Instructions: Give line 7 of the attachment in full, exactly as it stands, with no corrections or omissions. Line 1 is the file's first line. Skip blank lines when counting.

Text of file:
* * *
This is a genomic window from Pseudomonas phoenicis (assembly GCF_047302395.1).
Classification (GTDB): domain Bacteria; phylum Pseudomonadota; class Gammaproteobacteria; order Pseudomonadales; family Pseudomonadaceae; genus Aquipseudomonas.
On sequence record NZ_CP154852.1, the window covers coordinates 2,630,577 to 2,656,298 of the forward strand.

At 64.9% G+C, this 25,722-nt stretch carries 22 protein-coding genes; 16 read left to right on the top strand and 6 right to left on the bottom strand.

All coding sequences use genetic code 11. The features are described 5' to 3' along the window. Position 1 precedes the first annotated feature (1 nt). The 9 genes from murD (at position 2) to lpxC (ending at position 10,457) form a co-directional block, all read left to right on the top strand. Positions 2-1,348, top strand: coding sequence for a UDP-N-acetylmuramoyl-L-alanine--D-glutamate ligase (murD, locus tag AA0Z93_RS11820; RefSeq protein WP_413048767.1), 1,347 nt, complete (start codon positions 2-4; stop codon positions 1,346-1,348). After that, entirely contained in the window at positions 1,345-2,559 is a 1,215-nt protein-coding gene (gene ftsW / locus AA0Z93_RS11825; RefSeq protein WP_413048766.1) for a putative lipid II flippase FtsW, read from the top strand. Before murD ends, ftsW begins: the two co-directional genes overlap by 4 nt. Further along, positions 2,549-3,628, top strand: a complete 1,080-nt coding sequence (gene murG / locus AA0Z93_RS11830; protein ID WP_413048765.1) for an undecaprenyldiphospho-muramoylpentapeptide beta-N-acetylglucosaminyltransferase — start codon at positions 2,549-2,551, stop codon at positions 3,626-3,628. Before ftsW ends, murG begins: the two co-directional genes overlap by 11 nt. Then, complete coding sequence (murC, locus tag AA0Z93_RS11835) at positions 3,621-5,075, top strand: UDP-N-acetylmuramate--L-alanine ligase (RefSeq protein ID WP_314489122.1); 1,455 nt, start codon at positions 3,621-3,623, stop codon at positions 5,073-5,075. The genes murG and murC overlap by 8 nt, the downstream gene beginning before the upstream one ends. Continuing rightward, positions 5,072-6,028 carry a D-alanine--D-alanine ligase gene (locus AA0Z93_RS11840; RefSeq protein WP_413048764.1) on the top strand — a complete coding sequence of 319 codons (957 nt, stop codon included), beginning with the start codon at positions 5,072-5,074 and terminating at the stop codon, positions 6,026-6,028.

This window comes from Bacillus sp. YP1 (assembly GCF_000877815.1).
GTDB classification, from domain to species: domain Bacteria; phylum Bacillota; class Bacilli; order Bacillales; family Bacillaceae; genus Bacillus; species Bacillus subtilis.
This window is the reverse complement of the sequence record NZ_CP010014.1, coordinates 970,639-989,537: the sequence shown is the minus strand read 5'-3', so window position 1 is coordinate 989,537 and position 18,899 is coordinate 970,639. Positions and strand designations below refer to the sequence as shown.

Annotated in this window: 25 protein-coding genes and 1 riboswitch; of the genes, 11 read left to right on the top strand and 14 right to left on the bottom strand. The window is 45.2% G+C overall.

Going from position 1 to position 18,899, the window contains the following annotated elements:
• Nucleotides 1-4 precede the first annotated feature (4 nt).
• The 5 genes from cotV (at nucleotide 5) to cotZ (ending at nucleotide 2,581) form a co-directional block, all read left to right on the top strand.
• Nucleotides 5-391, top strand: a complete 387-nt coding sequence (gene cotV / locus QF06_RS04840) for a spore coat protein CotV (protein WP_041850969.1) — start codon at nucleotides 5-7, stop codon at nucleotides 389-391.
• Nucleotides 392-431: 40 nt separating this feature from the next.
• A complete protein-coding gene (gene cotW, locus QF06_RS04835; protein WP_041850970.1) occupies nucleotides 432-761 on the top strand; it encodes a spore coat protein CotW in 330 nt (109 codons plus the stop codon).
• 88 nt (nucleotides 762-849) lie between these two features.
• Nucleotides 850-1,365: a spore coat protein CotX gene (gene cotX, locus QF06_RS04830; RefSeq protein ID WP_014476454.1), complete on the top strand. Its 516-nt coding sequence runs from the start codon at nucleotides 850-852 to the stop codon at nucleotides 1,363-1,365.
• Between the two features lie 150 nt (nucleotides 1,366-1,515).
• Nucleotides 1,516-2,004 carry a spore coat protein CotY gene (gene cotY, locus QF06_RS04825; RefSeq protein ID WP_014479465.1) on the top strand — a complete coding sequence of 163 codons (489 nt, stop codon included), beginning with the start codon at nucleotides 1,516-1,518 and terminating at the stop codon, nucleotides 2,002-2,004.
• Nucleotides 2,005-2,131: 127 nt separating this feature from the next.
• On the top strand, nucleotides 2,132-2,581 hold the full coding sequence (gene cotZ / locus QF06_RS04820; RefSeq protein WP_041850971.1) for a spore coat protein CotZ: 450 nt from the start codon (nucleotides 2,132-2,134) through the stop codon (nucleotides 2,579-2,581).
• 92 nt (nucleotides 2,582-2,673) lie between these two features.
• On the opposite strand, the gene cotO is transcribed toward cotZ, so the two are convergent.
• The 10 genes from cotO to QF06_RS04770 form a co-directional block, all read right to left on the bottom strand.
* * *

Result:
GTDB classification, from domain to species: domain Bacteria; phylum Bacillota; class Bacilli; order Bacillales; family Bacillaceae; genus Bacillus; species Bacillus subtilis.